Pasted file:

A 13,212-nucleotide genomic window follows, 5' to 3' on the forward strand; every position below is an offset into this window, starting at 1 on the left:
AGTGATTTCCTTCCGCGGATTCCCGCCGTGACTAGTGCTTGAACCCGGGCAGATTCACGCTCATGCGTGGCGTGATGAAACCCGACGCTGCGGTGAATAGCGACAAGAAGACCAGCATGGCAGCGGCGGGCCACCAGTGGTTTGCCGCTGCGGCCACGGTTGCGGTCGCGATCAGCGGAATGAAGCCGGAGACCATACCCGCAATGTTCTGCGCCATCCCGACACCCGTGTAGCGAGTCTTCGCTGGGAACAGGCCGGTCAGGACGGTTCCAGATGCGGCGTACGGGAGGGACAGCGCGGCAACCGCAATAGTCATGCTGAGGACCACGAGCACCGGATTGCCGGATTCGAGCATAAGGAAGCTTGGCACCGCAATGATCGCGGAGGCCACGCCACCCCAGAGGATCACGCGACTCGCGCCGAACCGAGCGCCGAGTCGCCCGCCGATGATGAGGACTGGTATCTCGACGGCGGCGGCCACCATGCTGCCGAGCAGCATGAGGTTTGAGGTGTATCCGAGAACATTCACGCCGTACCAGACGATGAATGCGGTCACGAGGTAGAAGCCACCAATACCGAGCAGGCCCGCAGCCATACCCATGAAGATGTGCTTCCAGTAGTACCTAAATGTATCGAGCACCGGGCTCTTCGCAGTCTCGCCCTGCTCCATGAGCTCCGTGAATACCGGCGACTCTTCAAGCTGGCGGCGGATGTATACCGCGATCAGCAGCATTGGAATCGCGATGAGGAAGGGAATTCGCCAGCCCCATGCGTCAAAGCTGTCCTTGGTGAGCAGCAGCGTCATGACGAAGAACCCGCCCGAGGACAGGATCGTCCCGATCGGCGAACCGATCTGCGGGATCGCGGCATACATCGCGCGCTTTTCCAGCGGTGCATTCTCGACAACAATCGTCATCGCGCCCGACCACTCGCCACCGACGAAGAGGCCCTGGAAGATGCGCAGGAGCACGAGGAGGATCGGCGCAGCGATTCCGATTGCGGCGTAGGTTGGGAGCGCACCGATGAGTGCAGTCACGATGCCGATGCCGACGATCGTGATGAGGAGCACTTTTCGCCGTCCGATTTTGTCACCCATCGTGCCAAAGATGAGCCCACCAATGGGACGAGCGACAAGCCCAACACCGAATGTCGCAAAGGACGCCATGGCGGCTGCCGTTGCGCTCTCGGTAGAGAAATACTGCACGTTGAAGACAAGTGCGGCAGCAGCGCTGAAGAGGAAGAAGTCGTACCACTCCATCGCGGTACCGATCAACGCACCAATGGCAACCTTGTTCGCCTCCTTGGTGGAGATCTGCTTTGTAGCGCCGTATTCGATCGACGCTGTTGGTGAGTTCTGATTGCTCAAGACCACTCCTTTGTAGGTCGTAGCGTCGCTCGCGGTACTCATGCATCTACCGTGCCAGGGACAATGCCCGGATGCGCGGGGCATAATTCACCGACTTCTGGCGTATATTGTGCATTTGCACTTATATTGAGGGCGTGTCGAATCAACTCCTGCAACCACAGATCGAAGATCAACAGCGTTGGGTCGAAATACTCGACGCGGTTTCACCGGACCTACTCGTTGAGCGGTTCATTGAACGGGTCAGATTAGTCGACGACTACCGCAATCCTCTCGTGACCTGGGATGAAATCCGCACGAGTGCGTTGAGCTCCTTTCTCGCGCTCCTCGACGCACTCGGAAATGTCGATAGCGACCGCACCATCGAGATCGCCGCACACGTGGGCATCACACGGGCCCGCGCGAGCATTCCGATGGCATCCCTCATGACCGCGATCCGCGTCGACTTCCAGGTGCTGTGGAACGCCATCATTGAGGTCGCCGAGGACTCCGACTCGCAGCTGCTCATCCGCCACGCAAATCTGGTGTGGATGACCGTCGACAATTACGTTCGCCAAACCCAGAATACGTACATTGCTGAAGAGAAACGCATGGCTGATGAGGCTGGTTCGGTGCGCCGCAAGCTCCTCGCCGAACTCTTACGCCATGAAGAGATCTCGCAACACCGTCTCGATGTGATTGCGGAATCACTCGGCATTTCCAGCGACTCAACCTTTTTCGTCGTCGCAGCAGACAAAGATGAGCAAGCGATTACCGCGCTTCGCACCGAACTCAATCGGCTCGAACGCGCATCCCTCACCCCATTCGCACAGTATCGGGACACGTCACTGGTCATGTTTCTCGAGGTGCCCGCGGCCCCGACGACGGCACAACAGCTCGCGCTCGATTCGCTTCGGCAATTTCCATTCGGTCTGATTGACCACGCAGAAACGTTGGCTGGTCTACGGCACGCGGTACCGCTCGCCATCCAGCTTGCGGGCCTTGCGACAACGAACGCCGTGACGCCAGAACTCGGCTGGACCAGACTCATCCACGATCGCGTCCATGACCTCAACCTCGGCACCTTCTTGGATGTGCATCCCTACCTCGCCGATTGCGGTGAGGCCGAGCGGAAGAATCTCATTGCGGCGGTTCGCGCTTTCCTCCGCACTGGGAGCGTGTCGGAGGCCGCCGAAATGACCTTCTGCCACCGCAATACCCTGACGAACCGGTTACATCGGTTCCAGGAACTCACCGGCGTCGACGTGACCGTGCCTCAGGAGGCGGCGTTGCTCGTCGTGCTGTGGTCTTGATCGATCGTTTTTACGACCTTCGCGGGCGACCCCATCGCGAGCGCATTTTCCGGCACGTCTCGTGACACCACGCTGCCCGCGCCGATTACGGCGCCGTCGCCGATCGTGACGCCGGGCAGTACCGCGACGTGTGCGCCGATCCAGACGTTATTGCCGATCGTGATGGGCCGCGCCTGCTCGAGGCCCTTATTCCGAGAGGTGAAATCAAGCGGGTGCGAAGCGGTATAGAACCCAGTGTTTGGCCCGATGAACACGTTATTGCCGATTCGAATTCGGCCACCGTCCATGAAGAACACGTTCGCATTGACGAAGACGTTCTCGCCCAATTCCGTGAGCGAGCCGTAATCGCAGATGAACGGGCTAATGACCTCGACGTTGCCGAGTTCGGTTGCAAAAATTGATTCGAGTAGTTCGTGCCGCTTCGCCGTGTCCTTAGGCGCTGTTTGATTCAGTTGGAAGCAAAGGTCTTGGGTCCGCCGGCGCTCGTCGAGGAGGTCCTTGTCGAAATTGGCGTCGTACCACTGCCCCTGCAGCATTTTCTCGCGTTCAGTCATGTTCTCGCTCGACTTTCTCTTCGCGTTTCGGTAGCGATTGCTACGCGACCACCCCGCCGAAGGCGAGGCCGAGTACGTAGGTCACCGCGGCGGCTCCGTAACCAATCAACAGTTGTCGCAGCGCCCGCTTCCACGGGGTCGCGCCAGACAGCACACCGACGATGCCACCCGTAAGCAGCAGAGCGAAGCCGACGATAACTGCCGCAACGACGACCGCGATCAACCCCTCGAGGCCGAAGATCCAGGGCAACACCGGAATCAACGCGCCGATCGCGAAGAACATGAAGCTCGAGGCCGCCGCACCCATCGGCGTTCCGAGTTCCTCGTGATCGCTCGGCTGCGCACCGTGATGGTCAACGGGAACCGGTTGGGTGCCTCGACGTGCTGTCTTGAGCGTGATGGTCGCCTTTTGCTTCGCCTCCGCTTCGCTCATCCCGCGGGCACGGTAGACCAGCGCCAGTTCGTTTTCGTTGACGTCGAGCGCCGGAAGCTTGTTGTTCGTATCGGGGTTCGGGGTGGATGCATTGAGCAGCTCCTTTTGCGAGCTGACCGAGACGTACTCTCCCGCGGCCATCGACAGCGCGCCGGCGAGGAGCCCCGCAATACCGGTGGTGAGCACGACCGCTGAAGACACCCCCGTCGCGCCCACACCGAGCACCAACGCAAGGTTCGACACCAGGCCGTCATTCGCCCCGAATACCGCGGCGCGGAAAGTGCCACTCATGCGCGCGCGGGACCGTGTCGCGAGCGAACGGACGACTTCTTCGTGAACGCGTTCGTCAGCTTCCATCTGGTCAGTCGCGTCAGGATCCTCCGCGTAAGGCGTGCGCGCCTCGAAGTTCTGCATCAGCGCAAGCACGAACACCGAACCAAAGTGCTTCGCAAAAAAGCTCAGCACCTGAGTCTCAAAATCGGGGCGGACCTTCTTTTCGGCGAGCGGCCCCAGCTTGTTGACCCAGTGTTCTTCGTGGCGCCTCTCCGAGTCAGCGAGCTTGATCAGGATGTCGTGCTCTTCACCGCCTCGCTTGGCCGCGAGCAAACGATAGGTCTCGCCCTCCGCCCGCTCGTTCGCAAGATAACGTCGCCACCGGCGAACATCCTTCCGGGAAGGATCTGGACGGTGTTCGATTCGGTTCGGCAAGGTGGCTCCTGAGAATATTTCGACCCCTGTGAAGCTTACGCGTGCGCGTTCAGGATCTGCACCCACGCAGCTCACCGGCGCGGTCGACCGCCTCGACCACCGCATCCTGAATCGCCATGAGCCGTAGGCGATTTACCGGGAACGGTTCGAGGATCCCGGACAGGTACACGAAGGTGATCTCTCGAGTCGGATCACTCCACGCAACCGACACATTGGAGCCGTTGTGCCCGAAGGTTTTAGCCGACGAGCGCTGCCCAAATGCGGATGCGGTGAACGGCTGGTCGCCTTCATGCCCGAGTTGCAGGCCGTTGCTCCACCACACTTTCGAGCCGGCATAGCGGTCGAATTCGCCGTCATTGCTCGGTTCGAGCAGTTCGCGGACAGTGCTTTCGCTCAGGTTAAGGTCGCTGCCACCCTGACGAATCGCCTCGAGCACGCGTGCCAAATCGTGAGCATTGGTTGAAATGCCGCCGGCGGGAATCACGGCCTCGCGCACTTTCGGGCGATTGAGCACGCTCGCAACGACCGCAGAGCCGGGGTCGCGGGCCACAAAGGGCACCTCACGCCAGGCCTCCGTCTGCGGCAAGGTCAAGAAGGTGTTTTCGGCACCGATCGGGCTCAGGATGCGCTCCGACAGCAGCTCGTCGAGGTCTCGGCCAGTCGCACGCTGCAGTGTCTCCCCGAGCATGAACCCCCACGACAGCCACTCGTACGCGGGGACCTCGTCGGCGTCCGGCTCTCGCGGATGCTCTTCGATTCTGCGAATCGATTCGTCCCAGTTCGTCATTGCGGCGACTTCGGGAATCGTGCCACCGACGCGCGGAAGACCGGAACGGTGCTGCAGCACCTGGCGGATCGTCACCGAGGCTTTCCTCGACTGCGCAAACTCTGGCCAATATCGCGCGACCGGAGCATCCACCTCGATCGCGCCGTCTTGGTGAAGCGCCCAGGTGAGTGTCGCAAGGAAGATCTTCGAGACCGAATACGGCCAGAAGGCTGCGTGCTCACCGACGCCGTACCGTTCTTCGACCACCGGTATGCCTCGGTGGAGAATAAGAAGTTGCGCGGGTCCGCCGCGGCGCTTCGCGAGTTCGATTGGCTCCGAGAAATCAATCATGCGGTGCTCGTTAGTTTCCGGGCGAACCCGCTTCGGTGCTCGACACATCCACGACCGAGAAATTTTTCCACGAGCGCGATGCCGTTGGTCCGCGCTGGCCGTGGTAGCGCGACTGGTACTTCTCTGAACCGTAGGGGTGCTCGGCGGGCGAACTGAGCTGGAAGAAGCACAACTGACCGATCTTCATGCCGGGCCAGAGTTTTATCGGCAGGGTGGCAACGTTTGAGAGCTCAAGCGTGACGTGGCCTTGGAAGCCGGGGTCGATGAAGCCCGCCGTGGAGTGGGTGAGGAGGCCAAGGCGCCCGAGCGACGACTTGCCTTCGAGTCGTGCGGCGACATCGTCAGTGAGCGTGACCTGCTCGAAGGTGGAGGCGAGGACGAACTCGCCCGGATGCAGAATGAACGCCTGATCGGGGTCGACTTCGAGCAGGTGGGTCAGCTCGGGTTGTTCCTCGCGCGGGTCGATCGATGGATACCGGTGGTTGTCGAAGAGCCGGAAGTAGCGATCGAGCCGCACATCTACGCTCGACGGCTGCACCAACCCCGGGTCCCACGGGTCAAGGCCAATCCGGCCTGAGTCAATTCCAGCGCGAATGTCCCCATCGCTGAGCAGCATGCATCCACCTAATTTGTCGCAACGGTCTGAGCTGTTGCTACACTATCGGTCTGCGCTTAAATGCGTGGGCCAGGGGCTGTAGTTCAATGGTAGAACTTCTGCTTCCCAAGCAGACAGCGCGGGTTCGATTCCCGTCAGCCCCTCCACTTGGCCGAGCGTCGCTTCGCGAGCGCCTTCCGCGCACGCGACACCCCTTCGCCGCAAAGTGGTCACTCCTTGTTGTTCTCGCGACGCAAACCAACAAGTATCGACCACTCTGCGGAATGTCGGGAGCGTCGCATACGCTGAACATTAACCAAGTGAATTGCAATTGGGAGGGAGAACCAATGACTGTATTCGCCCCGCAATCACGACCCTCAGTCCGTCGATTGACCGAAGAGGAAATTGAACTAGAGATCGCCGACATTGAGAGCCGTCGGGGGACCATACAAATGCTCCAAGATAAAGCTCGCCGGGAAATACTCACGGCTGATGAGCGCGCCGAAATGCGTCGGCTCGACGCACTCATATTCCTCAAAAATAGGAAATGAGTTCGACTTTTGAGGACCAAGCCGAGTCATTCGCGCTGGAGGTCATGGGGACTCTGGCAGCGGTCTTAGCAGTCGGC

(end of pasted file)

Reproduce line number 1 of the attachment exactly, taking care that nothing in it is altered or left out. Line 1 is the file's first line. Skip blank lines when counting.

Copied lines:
A 13,212-nucleotide genomic window follows, 5' to 3' on the forward strand; every position below is an offset into this window, starting at 1 on the left: